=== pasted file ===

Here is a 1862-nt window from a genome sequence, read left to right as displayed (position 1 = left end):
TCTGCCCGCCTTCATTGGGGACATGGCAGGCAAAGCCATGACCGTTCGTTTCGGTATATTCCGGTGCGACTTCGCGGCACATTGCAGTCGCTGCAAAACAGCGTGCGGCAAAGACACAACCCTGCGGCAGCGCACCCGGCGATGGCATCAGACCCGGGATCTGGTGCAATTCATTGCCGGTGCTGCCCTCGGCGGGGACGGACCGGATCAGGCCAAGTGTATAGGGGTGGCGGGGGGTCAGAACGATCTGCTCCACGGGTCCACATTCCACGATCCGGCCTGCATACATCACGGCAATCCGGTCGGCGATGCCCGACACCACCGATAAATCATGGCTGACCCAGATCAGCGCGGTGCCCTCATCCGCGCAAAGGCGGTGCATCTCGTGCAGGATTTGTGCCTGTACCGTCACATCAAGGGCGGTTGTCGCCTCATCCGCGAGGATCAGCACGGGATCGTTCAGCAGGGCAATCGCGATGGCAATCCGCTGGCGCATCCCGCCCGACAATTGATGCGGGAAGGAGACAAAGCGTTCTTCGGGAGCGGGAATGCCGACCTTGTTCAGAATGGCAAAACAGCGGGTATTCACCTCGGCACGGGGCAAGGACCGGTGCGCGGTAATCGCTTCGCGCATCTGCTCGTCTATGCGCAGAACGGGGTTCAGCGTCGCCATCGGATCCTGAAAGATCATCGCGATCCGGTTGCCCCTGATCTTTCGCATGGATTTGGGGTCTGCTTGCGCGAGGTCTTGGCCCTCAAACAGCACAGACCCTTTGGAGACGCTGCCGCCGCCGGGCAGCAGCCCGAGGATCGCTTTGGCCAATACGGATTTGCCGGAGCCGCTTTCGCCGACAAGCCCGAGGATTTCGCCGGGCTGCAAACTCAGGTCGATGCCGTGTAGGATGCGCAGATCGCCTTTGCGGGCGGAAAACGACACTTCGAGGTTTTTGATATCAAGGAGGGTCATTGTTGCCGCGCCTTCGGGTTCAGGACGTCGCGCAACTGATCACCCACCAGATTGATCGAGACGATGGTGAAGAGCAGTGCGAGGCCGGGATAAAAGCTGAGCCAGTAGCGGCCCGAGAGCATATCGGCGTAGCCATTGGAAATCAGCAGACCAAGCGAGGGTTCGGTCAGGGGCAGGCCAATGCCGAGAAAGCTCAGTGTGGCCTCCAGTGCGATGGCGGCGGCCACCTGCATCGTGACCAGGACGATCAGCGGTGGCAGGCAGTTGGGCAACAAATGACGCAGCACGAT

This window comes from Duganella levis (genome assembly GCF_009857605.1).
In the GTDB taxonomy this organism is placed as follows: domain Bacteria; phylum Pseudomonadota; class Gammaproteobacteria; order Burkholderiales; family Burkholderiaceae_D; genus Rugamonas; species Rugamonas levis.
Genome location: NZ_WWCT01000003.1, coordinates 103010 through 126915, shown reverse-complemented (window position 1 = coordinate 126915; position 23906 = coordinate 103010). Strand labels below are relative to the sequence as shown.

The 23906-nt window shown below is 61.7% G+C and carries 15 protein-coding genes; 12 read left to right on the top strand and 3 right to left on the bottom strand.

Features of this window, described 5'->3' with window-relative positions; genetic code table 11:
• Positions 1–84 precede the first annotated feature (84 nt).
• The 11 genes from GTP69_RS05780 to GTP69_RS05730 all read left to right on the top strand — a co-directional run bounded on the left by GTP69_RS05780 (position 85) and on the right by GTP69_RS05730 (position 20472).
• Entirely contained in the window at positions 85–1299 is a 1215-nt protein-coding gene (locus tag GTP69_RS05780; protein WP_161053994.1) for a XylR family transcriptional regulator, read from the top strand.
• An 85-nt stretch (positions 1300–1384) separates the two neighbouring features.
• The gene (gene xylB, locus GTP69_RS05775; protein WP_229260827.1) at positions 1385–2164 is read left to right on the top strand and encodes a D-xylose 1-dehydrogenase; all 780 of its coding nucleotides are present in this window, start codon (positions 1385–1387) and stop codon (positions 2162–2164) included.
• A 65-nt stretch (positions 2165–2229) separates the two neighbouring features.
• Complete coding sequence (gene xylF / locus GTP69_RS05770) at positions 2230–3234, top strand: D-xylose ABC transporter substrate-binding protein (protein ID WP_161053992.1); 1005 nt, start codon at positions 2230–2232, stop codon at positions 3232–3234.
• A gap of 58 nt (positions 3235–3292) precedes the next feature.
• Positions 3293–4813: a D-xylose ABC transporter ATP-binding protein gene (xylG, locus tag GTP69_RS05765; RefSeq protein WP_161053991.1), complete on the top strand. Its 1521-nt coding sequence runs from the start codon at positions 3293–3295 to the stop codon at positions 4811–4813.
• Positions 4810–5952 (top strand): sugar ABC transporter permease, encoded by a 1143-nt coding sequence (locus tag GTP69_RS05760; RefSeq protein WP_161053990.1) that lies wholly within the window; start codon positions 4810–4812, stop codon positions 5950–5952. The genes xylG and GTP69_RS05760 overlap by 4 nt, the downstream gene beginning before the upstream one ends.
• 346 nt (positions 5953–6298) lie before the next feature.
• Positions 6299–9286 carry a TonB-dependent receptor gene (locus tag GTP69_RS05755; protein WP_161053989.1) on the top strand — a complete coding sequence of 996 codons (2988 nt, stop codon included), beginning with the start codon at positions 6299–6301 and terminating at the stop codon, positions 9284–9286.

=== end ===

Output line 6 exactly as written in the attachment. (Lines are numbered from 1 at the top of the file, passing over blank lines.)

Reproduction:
The 23906-nt window shown below is 61.7% G+C and carries 15 protein-coding genes; 12 read left to right on the top strand and 3 right to left on the bottom strand.